A sewer is where your toilet flushings, shower and dishwashing water go, and it's a pretty warm place. That heat can generate energy, meaning that a sewer system can take care of heating and cooling a whole city. The small city of Brainerd, Minnesota is trying it out. This could be the ultimate recylcing.
On NPR.com, Conrad Wilson quotes Scott Sjolund, the town's public utilities supervisor, as saying, "Everybody heats water up, and all that gets drained down the sewer, and that's potential energy that could be extracted. That's part of the equation." The bigger problem is "actually extracting it in an economical fashion."
The Brainerd-based company Hidden Fuels will circulate sewer water through a heat pump, extracting energy that can either heat or cool a building. A similar system was used during the 2010 Winter Olympics in Canada, but that setup didn't tap a sewer.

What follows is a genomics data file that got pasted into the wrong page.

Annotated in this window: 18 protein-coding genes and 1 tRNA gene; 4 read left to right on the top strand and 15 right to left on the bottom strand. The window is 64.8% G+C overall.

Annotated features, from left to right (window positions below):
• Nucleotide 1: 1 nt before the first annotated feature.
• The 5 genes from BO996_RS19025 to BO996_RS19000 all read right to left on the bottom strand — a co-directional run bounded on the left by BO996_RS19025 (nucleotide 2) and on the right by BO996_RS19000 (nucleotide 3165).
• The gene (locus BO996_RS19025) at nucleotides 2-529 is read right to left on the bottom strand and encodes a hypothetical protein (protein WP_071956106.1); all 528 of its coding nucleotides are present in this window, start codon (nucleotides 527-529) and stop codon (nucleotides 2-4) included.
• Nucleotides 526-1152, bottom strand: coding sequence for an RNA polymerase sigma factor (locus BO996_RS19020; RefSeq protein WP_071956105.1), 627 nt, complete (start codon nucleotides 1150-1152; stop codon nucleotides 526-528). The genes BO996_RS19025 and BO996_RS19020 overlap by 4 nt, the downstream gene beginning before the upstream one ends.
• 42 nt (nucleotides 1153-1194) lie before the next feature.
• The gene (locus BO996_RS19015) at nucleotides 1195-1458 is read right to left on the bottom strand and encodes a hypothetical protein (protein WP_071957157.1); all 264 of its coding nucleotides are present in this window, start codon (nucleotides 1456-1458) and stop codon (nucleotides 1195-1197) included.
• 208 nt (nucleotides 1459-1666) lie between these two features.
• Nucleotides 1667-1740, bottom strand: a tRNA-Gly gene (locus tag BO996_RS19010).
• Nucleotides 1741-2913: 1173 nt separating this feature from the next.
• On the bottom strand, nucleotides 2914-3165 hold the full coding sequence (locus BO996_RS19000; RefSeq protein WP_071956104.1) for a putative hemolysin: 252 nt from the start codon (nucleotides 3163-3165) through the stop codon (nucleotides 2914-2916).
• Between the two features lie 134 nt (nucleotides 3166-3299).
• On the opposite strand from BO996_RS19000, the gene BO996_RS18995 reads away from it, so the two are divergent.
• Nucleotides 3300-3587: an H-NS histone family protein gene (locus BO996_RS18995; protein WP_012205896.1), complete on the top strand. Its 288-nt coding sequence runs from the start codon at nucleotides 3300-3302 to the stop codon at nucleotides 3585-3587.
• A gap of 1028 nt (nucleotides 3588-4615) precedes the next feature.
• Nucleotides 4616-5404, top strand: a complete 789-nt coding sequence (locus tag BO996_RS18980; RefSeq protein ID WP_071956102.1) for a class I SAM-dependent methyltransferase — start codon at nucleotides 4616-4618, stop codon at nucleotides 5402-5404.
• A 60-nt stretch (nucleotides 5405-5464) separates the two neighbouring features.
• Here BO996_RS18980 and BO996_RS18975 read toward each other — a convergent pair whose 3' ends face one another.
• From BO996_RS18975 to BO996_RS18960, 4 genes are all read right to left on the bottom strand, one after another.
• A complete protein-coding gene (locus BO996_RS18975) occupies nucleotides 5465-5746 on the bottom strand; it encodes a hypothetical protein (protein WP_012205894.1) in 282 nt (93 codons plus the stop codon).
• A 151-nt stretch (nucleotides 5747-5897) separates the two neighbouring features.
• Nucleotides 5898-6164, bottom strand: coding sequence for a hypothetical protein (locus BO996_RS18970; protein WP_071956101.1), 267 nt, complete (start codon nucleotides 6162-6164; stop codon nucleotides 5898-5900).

But what happens when a pipe leaks? You'll call for a plumber quickly! Wilson quotes Hidden Fuels' Peter Nelson as saying, "We're not dealing with clean fluids, we're dealing with contaminated fluids. And so that's really the challenge--to be able to operate efficiently in that contaminated environment."
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